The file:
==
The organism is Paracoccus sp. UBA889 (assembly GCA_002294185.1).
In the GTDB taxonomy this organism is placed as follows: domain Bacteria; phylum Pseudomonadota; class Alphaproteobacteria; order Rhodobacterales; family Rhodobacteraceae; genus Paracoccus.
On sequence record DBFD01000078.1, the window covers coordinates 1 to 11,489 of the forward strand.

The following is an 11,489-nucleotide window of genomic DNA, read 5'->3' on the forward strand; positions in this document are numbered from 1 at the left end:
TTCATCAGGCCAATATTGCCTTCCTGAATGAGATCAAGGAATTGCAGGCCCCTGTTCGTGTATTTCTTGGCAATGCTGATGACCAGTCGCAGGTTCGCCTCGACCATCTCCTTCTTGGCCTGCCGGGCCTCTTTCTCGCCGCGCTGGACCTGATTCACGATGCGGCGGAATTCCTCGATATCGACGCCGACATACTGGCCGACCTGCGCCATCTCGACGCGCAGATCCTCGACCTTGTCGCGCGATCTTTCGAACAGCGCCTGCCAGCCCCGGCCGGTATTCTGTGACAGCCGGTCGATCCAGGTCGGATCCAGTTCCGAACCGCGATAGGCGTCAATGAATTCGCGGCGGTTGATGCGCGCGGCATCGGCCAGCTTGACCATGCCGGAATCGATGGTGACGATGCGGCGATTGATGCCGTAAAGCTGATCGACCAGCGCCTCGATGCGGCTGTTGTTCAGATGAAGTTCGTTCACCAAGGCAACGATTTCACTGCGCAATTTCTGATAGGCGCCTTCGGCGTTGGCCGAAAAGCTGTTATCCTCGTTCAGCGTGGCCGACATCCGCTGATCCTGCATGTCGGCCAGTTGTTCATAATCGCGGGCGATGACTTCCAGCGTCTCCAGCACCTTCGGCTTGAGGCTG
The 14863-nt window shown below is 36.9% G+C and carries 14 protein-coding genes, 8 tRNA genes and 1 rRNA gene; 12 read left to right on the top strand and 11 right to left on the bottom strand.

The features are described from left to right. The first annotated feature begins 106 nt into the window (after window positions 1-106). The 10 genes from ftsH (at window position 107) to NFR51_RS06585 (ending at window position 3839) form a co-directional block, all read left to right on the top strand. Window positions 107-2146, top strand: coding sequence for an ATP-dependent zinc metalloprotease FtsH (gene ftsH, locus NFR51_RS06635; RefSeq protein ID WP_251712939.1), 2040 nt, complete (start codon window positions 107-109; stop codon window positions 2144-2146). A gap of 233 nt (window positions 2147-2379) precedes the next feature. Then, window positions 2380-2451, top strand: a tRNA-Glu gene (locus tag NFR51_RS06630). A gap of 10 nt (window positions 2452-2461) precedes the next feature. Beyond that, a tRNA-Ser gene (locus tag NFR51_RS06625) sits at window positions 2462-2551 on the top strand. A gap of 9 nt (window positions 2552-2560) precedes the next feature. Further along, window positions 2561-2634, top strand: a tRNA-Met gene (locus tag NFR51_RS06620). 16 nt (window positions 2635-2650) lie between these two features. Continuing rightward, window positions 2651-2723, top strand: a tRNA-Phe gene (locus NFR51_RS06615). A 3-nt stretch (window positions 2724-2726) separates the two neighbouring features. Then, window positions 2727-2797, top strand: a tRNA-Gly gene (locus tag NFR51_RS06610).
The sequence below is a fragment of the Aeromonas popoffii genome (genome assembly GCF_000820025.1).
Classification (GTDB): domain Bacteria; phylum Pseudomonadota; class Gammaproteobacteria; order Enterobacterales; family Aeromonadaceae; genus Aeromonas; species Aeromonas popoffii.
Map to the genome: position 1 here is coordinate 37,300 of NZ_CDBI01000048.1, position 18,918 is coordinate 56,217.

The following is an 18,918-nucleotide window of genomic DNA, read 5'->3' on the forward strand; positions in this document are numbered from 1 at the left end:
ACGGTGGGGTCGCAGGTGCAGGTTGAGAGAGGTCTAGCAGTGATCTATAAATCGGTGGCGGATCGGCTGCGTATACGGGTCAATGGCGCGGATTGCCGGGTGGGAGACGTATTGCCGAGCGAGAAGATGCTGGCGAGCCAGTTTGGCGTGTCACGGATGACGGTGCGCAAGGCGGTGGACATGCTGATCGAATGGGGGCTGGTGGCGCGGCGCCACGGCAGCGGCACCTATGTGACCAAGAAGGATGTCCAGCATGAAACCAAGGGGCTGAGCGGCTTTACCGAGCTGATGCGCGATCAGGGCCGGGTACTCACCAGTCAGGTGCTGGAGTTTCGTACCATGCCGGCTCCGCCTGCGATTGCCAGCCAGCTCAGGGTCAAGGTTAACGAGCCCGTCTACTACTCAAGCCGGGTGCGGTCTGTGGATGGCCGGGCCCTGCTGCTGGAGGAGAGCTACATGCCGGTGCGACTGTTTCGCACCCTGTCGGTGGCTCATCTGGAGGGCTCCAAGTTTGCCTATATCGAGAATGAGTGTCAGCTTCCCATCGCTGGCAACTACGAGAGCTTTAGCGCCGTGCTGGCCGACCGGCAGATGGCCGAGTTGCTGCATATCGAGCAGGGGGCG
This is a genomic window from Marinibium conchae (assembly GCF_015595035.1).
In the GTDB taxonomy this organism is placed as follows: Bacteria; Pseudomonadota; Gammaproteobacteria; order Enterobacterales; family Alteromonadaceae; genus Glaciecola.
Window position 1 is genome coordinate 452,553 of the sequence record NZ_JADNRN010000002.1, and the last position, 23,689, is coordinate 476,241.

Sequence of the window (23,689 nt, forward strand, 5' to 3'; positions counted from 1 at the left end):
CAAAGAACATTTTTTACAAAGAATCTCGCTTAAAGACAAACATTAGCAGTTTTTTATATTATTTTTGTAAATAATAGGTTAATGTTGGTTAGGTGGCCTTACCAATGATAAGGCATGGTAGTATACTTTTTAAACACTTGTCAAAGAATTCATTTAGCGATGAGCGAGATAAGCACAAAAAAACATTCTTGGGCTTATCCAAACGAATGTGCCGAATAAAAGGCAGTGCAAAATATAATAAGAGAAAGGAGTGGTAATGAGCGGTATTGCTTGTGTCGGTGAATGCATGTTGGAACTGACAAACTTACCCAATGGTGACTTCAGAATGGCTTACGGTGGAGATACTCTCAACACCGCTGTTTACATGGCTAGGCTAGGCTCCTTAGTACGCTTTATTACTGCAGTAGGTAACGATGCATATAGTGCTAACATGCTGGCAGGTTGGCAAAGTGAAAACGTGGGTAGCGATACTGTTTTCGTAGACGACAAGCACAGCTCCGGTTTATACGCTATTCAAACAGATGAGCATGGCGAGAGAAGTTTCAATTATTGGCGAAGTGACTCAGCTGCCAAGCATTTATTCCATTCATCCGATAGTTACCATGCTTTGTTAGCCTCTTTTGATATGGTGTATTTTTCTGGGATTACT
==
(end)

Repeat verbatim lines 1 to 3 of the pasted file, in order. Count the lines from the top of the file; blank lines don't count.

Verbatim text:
The organism is Paracoccus sp. UBA889 (assembly GCA_002294185.1).
In the GTDB taxonomy this organism is placed as follows: domain Bacteria; phylum Pseudomonadota; class Alphaproteobacteria; order Rhodobacterales; family Rhodobacteraceae; genus Paracoccus.
On sequence record DBFD01000078.1, the window covers coordinates 1 to 11,489 of the forward strand.